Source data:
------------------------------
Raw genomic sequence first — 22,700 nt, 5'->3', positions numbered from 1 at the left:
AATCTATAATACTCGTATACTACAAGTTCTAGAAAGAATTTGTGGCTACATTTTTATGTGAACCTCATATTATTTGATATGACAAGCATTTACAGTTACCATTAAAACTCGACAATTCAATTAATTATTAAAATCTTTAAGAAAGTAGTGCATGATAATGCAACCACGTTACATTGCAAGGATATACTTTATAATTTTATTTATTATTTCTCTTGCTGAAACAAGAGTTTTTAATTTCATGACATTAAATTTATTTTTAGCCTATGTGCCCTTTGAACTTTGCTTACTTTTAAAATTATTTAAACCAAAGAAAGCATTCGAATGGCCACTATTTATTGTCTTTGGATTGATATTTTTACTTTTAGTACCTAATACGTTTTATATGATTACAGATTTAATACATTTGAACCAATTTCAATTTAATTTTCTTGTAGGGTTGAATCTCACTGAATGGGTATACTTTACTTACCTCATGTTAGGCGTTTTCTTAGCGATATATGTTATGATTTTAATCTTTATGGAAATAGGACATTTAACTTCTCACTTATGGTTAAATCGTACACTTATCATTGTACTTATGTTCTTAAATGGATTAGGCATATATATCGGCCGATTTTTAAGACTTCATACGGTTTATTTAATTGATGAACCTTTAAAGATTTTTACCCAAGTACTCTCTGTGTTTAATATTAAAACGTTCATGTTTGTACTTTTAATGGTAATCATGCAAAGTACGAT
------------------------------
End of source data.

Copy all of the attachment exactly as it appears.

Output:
Raw genomic sequence first — 22,700 nt, 5'->3', positions numbered from 1 at the left:
AATCTATAATACTCGTATACTACAAGTTCTAGAAAGAATTTGTGGCTACATTTTTATGTGAACCTCATATTATTTGATATGACAAGCATTTACAGTTACCATTAAAACTCGACAATTCAATTAATTATTAAAATCTTTAAGAAAGTAGTGCATGATAATGCAACCACGTTACATTGCAAGGATATACTTTATAATTTTATTTATTATTTCTCTTGCTGAAACAAGAGTTTTTAATTTCATGACATTAAATTTATTTTTAGCCTATGTGCCCTTTGAACTTTGCTTACTTTTAAAATTATTTAAACCAAAGAAAGCATTCGAATGGCCACTATTTATTGTCTTTGGATTGATATTTTTACTTTTAGTACCTAATACGTTTTATATGATTACAGATTTAATACATTTGAACCAATTTCAATTTAATTTTCTTGTAGGGTTGAATCTCACTGAATGGGTATACTTTACTTACCTCATGTTAGGCGTTTTCTTAGCGATATATGTTATGATTTTAATCTTTATGGAAATAGGACATTTAACTTCTCACTTATGGTTAAATCGTACACTTATCATTGTACTTATGTTCTTAAATGGATTAGGCATATATATCGGCCGATTTTTAAGACTTCATACGGTTTATTTAATTGATGAACCTTTAAAGATTTTTACCCAAGTACTCTCTGTGTTTAATATTAAAACGTTCATGTTTGTACTTTTAATGGTAATCATGCAAAGTACGAT